What Are Dark Spots and How Do You Get Rid of Them?

Dark Spots: Causes and Treatments

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Dark spots, which are also known as hyperpigmentation or age spots, are common and grow increasingly common with age. They can be frustrating to deal with as they seemingly appear out of nowhere, and they can also be a somewhat embarrassing indicator of age.

What Causes Dark Spots

Dark spots are the result of the overproduction of melanin (skin pigment). It's not fully understood why dark spots develop, but aging and UV light exposure—even exposure to artificial UV light, like the kind used in tanning beds—are major causes.

Dark spots can develop anywhere, but they are mostly likely to appear on the parts of the body that receive the most sun exposure, including:

  • The face
  • The backs of the hands
  • The shoulders
  • The arms
  • The back

Skin Diseases

There are several different skin conditions and diseases that cause dark spots.

  • Post-Inflammatory Hyperpigmentation: Skin discoloration following an inflammatory lesion, like acne
  • Melasma: Also known as pregnancy mask
  • Riehl's Melanosis: A form of contact dermatitis that's believed to be caused by sun exposure
  • Poikiloderma of Civatte: A benign condition that turns parts of the neck a reddish brown color
  • Erythromelanosis Follicularis: A condition that's characterized by reddish brown pigmentation of the face and neck
  • Linea Nigra: A dark, vertical line that appears lengthwise down the middle of the abdomen during pregnancy.

Medications

Certain medications cause dark spots. Some cause dark spots because they make the skin sensitive to sun exposure, while others cause dark spots to appear without sun exposure.

Some repeat offenders include:

  • Estrogens
  • Tetracyclines
  • Amiodarone
  • Phenytoin
  • Phenothiazines
  • Sulfonamides

UV Exposure

Hyperpigmentation really starts to take hold during middle age when the skin finally starts to show the consequences of all those days spent in the sun without SPF, among other abuses. By now you should know that sun exposure comes with major risks and requires proper precautions, like limiting time spent in the sun and applying SPF regularly.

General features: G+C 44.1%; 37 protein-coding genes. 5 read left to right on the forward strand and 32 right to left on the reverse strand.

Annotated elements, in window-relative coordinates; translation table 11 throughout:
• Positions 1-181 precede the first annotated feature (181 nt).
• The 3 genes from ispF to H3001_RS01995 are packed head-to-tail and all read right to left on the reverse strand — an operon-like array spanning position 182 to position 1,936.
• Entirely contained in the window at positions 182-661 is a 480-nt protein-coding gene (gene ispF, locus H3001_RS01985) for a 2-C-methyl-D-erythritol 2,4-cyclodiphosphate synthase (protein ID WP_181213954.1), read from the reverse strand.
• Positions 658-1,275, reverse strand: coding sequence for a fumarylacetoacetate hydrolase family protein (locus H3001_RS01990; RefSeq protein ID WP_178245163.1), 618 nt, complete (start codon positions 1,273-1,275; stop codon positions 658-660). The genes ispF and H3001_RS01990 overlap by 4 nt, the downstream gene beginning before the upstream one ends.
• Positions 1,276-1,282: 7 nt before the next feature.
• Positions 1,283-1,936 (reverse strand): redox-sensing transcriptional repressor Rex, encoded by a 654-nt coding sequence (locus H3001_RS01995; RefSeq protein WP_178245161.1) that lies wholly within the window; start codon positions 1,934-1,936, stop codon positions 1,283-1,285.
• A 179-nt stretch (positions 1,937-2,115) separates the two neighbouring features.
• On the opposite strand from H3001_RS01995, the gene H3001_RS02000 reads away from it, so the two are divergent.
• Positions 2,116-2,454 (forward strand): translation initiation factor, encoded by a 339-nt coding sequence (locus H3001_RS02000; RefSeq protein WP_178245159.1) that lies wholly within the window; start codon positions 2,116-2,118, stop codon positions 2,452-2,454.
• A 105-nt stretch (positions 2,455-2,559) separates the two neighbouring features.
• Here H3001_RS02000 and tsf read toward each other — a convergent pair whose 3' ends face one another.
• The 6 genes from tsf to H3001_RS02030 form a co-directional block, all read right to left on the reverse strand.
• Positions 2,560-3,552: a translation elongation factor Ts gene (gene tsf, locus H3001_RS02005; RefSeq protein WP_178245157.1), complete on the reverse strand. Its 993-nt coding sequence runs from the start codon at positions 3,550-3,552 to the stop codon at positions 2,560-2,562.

UV rays cause a multitude of skin issues, from the serious (skin cancer) to the more minor (dark spots). Dark spots that appear due to UV light include:

  • Melasma
  • Solar lentigines (liver spots)
  • Ephelides (freckles)

Other Causes

  • Pregnancy
  • Liver disease
  • Addison's disease
  • Hemochromatosis
  • Pituitary tumors

How to Treat Dark Spots

Dark spots don't hurt and they have the same texture as the rest of your skin. They're generally harmless, but there is a possibility that a dark spot could be cancerous. Visit your dermatologist annually for a skin checkup. If the dermatologist sees a potentially harmful dark spot, he or she can perform a biopsy to check the skin for cancer and other abnormalities.

Typically, however, dark spots don't pose any health risks, so you don't have to get rid of them, although many people choose to for cosmetic purposes. Dark spots can be diminished or removed completely through prescribed medication, medical procedures, and at-home treatments.

Prescription bleaching creams gradually diminish the appearance of dark spots, usually over a period of several months. However, they contain abrasive ingredients that make the skin extremely sensitive to UV exposure, so it's very important to wear SPF consistently throughout treatment.

If you're interested in a medical procedure, talk to your dermatologist about choosing the right method for your skin type. Medical procedures are used to treat dark spots on any part of the body. They include:

There are also a number of over-the-counter products that treat dark spots. In fact, you probably can't make it through a TV commercial break without seeing an ad for one. These products aren't as immediately effective as a medical procedure. They might diminish the appearance of dark spots, but they might not completely remove them.

Look for creams that contain ingredients like alpha hydroxy acid, glycolic acid, hydroquinone, deoxyarbutin, and kojic acid.

Sources:

Aging skin. (2010, August 12). Retrieved from https://www.womenshealth.gov/aging/wellness/aging-skin.html

Lifshitz, O. H., & Tomecki, K. J. (2010, August). The aging skin. Retrieved from http://www.clevelandclinicmeded.com/medicalpubs/diseasemanagement/dermatology/the-aging-skin/

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